DATA HANDLING In addition to the above-described arithmetic operations, the calculator generally illustrated in FIG. 6 is organized to perform several basic data handling operations. Where appropriate, in the following discussion, references to A counter 43, D counter 45, and C counter 44 have been abbreviated to A, D, and C, respectively, to avoid unnecessary prolixity. The first of these data handling operations, already discussed above, is termed IDLE and consists of the normal progression of data from the delay line to A counter, from A counter to C counter, then from C counter back to the delay line. The remainder of these data handling operations are shifting operations wherein the contents of the various compartments are shifted from one location to another in the serial data train. These operations are now described with reference to FIGS. 6-10.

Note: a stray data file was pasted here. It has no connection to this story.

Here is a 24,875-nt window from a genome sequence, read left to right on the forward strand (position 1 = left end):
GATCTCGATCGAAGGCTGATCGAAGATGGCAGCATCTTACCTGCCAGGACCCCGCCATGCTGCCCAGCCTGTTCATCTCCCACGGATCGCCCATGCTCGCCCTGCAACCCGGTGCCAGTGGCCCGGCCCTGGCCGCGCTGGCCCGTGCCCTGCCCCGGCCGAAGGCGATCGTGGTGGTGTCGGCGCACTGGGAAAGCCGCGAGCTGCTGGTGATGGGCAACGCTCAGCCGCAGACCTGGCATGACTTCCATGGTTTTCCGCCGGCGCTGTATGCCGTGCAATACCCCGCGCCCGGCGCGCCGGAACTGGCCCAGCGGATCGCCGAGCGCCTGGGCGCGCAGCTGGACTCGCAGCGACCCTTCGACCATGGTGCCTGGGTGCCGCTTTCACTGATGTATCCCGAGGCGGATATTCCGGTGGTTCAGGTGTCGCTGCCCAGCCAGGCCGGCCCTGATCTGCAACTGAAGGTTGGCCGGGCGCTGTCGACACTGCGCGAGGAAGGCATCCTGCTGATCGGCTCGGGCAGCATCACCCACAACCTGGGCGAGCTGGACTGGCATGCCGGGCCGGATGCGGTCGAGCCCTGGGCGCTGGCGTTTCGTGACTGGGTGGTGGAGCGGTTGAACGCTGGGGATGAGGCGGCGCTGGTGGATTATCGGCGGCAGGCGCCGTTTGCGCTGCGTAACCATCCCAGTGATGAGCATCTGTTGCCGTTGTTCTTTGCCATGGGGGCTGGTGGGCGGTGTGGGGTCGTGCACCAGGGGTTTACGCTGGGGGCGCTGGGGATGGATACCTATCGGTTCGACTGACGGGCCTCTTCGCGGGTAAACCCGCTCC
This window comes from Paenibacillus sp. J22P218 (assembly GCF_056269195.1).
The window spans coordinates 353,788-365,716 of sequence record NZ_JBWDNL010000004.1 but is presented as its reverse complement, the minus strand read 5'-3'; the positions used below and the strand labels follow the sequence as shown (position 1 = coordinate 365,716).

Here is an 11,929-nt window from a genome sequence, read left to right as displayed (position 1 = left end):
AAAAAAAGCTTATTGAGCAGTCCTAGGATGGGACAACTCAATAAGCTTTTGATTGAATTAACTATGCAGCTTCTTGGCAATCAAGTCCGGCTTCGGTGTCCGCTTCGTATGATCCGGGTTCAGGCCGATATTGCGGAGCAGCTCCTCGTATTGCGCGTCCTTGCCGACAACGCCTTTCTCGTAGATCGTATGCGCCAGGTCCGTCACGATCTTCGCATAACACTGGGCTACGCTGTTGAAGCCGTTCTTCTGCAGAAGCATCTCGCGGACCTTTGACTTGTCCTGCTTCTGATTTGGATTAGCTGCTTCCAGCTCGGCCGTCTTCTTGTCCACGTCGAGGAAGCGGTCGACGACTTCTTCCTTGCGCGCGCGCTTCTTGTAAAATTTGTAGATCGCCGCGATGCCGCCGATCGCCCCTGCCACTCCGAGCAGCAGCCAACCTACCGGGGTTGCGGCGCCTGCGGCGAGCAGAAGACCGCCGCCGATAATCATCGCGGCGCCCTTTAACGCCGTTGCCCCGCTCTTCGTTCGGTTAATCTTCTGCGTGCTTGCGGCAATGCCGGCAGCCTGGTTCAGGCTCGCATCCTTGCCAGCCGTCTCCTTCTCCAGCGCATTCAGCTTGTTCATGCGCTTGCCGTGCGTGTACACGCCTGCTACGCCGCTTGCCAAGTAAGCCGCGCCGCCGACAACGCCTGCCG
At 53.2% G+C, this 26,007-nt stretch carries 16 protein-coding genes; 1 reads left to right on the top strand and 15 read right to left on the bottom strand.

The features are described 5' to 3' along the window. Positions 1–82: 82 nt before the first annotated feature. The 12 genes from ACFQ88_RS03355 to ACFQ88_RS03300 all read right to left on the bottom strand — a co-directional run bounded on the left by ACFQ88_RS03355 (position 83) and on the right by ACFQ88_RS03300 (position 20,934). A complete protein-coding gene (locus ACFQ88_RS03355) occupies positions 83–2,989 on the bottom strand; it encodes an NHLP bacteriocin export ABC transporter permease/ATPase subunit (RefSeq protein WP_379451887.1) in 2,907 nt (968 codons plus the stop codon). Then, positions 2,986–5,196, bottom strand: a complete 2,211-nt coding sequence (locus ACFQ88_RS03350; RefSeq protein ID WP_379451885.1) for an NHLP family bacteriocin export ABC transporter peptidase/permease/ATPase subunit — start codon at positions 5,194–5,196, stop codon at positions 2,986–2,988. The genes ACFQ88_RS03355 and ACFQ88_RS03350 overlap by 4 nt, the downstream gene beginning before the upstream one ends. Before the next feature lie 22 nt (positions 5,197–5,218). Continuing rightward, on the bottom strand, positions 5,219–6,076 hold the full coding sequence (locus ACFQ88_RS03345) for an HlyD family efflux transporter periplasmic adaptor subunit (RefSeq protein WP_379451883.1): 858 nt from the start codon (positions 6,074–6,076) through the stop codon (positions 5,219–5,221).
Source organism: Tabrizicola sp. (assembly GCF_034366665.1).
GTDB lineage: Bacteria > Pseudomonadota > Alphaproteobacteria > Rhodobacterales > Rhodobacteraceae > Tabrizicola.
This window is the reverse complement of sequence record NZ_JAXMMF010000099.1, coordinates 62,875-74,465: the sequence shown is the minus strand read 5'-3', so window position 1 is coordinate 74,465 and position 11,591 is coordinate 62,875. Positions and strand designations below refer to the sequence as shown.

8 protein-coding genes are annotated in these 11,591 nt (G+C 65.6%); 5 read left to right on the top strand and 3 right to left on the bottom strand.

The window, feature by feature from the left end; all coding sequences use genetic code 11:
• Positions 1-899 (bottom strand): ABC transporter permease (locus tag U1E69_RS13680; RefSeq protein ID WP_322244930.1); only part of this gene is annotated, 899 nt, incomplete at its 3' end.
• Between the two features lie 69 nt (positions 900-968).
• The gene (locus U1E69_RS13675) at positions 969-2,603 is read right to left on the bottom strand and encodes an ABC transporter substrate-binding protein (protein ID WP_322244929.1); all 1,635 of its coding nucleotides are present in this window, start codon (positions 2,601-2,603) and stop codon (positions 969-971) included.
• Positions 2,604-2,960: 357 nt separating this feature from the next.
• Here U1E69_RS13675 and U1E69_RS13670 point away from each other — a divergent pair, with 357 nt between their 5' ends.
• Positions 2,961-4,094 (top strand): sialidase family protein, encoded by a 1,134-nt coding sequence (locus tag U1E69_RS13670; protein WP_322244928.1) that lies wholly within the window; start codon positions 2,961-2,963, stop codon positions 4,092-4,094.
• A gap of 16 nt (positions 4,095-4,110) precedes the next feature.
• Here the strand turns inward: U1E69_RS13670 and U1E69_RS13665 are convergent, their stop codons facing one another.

The first shifting operation, SHIFT UP, consists of inserting the D counter into the normal progression of data so that the numeric data progresses from line-A, A-D, D-C, and C-line. This can be done in any suitable way known to those skilled in the art. In the preferred embodiment, the nonnal A-C shift is inhibited and a D-C shift enabled during the occurrence of the TI timing signal 3| (FIG. 58). After the DC shift, D is cleared by the occurrence of a T2 signal 32. An A-D shift is then enabled by T3 signal 33 after which A is cleared by T4 signal 34. Since the insertion of an additional counter in the path of the data introduces a delay of one compartment time,

this results in all numeric data being placed in the next succeeding compartment.